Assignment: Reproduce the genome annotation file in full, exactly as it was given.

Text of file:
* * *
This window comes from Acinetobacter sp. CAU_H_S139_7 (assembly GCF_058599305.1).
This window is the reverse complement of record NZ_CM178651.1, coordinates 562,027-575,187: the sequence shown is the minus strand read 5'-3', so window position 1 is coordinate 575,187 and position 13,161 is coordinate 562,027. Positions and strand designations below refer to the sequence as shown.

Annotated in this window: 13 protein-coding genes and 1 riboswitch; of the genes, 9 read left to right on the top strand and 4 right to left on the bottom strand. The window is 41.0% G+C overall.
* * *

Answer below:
This window comes from Acinetobacter sp. CAU_H_S139_7 (assembly GCF_058599305.1).
This window is the reverse complement of record NZ_CM178651.1, coordinates 562,027-575,187: the sequence shown is the minus strand read 5'-3', so window position 1 is coordinate 575,187 and position 13,161 is coordinate 562,027. Positions and strand designations below refer to the sequence as shown.

Annotated in this window: 13 protein-coding genes and 1 riboswitch; of the genes, 9 read left to right on the top strand and 4 right to left on the bottom strand. The window is 41.0% G+C overall.